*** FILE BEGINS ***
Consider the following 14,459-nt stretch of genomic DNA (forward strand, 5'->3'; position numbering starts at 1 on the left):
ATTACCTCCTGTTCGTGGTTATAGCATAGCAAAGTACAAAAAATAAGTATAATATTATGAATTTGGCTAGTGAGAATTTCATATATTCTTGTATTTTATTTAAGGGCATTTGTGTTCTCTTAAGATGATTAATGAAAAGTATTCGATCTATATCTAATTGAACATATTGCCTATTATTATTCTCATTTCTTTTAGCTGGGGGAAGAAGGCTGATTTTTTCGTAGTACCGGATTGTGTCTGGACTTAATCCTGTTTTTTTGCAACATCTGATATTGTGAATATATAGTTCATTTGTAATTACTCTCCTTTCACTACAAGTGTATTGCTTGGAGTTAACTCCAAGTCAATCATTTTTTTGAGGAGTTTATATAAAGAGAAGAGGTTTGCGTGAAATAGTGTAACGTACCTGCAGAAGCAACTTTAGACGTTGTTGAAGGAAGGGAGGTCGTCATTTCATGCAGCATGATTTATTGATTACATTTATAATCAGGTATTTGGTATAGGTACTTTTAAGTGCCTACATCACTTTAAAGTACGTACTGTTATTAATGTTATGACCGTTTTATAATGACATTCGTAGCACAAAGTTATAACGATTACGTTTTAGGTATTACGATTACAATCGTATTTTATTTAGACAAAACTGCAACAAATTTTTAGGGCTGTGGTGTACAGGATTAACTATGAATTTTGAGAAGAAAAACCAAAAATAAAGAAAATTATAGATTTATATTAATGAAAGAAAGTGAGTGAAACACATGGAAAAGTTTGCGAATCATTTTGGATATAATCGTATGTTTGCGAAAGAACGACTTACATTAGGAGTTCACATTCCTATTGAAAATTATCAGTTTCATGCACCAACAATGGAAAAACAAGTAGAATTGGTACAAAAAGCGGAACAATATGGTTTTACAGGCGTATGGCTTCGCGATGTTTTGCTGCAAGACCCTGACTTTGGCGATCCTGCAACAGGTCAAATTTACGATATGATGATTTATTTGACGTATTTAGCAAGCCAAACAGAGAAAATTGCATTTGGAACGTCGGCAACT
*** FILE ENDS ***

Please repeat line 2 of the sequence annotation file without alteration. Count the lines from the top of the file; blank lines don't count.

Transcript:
ATTACCTCCTGTTCGTGGTTATAGCATAGCAAAGTACAAAAAATAAGTATAATATTATGAATTTGGCTAGTGAGAATTTCATATATTCTTGTATTTTATTTAAGGGCATTTGTGTTCTCTTAAGATGATTAATGAAAAGTATTCGATCTATATCTAATTGAACATATTGCCTATTATTATTCTCATTTCTTTTAGCTGGGGGAAGAAGGCTGATTTTTTCGTAGTACCGGATTGTGTCTGGACTTAATCCTGTTTTTTTGCAACATCTGATATTGTGAATATATAGTTCATTTGTAATTACTCTCCTTTCACTACAAGTGTATTGCTTGGAGTTAACTCCAAGTCAATCATTTTTTTGAGGAGTTTATATAAAGAGAAGAGGTTTGCGTGAAATAGTGTAACGTACCTGCAGAAGCAACTTTAGACGTTGTTGAAGGAAGGGAGGTCGTCATTTCATGCAGCATGATTTATTGATTACATTTATAATCAGGTATTTGGTATAGGTACTTTTAAGTGCCTACATCACTTTAAAGTACGTACTGTTATTAATGTTATGACCGTTTTATAATGACATTCGTAGCACAAAGTTATAACGATTACGTTTTAGGTATTACGATTACAATCGTATTTTATTTAGACAAAACTGCAACAAATTTTTAGGGCTGTGGTGTACAGGATTAACTATGAATTTTGAGAAGAAAAACCAAAAATAAAGAAAATTATAGATTTATATTAATGAAAGAAAGTGAGTGAAACACATGGAAAAGTTTGCGAATCATTTTGGATATAATCGTATGTTTGCGAAAGAACGACTTACATTAGGAGTTCACATTCCTATTGAAAATTATCAGTTTCATGCACCAACAATGGAAAAACAAGTAGAATTGGTACAAAAAGCGGAACAATATGGTTTTACAGGCGTATGGCTTCGCGATGTTTTGCTGCAAGACCCTGACTTTGGCGATCCTGCAACAGGTCAAATTTACGATATGATGATTTATTTGACGTATTTAGCAAGCCAAACAGAGAAAATTGCATTTGGAACGTCGGCAACT